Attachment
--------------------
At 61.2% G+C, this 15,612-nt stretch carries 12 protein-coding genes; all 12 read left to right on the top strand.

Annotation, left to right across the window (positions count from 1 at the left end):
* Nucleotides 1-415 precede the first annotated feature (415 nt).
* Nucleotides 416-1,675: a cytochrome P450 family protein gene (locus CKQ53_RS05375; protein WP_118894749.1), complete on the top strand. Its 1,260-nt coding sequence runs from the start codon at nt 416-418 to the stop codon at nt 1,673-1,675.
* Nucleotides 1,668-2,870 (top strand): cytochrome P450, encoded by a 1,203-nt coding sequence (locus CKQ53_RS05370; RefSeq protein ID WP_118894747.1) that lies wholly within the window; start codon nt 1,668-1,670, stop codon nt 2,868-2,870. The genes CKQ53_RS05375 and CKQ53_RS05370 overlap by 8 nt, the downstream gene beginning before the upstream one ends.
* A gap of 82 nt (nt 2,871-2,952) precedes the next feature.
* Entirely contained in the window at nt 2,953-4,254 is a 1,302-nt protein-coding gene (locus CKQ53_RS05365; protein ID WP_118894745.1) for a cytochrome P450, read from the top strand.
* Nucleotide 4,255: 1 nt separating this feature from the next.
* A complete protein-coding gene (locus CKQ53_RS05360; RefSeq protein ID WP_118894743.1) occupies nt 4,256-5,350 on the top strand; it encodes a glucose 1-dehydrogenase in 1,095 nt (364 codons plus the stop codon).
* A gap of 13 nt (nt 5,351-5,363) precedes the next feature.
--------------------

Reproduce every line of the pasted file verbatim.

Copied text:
At 61.2% G+C, this 15,612-nt stretch carries 12 protein-coding genes; all 12 read left to right on the top strand.

Annotation, left to right across the window (positions count from 1 at the left end):
* Nucleotides 1-415 precede the first annotated feature (415 nt).
* Nucleotides 416-1,675: a cytochrome P450 family protein gene (locus CKQ53_RS05375; protein WP_118894749.1), complete on the top strand. Its 1,260-nt coding sequence runs from the start codon at nt 416-418 to the stop codon at nt 1,673-1,675.
* Nucleotides 1,668-2,870 (top strand): cytochrome P450, encoded by a 1,203-nt coding sequence (locus CKQ53_RS05370; RefSeq protein ID WP_118894747.1) that lies wholly within the window; start codon nt 1,668-1,670, stop codon nt 2,868-2,870. The genes CKQ53_RS05375 and CKQ53_RS05370 overlap by 8 nt, the downstream gene beginning before the upstream one ends.
* A gap of 82 nt (nt 2,871-2,952) precedes the next feature.
* Entirely contained in the window at nt 2,953-4,254 is a 1,302-nt protein-coding gene (locus CKQ53_RS05365; protein ID WP_118894745.1) for a cytochrome P450, read from the top strand.
* Nucleotide 4,255: 1 nt separating this feature from the next.
* A complete protein-coding gene (locus CKQ53_RS05360; RefSeq protein ID WP_118894743.1) occupies nt 4,256-5,350 on the top strand; it encodes a glucose 1-dehydrogenase in 1,095 nt (364 codons plus the stop codon).
* A gap of 13 nt (nt 5,351-5,363) precedes the next feature.